BAA, BAA, TAP SHEEP Written by Kenda Henthorn Illustrated by Lauren Gallegos (Sleeping Bear…
I’d heard the buzz about Bluebird by Bob Staake, but deliberately steered clear of reading anything before I laid eyes on my own copy. I didn’t want a single word to influence my opinion of a book that was 10 years in the making. Then my review copy arrived and I dove in. Certain to be an award-winner, Bluebird (Schwartz & Wade, $17.99, ages 4-8) is everything I hoped it would be and more.
This emotion-packed picture book touched me the same way the 1956 film The Red Balloon did. I felt my eyes well with tears just like when I first watched the French classic as an elementary school girl in the late 60s. I’ve carried that movie with me over four decades and am confident Bluebird will have that kind of effect on children. Its moving message will stay with readers. Plus, reading this book feels so much more intimate and individual than watching a film and the artwork simply soars. Yes, it’s a book that has wings because as you read it and watch colors and tones change with the illustrations, your spirit lifts along with Bluebird and the boy he befriends. And though I said “read it,” it’s actually a wordless picture book with a most wonderful voice, one that shouts love and understanding. Great art can do that. Here are some of Staake’s Bluebird character studies:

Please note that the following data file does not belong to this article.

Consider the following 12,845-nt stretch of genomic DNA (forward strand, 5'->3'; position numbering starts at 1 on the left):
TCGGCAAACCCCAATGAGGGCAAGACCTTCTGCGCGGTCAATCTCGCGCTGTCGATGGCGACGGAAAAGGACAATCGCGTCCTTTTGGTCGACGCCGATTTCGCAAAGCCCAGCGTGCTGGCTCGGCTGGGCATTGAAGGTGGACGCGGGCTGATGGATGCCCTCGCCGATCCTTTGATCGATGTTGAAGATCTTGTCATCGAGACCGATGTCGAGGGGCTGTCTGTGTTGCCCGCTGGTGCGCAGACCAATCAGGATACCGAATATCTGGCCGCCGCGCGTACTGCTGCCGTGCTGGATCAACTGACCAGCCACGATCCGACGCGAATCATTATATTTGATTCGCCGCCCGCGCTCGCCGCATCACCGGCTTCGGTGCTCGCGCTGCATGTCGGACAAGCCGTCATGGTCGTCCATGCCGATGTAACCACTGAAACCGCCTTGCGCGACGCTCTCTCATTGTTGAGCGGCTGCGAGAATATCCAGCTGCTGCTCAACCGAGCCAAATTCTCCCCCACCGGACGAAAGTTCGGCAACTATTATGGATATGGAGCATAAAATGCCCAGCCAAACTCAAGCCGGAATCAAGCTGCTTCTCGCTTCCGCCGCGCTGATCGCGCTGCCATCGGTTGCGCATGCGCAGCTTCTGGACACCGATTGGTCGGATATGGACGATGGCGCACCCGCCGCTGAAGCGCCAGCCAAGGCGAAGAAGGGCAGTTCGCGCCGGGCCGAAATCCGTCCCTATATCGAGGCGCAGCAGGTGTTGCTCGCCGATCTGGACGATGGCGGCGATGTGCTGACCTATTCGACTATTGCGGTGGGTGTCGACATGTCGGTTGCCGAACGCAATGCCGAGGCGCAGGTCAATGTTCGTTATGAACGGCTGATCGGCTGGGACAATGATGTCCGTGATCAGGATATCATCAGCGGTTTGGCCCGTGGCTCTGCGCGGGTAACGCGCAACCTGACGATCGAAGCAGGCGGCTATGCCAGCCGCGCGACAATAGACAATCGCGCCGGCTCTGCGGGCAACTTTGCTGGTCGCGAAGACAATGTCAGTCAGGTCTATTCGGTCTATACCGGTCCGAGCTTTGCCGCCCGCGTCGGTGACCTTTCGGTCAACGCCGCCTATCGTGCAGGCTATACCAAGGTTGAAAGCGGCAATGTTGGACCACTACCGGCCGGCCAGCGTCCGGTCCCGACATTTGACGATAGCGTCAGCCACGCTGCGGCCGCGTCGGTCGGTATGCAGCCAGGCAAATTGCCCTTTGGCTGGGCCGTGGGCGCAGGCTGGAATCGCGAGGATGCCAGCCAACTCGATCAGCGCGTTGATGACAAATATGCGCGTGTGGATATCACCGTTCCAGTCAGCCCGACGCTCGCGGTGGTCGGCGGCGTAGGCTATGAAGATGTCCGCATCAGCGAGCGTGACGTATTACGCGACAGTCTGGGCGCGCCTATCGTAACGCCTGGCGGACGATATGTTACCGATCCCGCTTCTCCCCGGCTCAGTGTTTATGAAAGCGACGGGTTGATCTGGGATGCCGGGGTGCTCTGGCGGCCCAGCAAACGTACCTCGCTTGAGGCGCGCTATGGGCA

Friends come in all shapes and sizes and so do bullies. There are several bullies who torment a young boy at the beginning of the school year. He feels alone and ostracized until Bluebird appears and makes it hard not to notice his friendly gestures. Set in Manhattan, the different frames of the story depict the nameless boy and his new pal spending a great afternoon together playing and then sailing a boat in Central Park as new friendships are forged.
The huge smiles on the kids’ faces and the light airy feeling of grays and blues on the pages convey a newfound happiness and joy. Then the grays darken as the boy runs into the bullies.
(A Staake sketch of the bullies in Central Park)
What happens next as Bluebird tries to help his friend may temporarily derail little ones, but that’s really the point. Bluebird is a conversation starter about friendship, loyalty and bullying. It’s also about loss and the healing power of community. I’m glad we waited 10 years for this powerful tale to take flight.
For more information and a behind-the-scenes look at the creation of the book, visit FlyBluebird.com.
-Reviewed by Ronna Mandel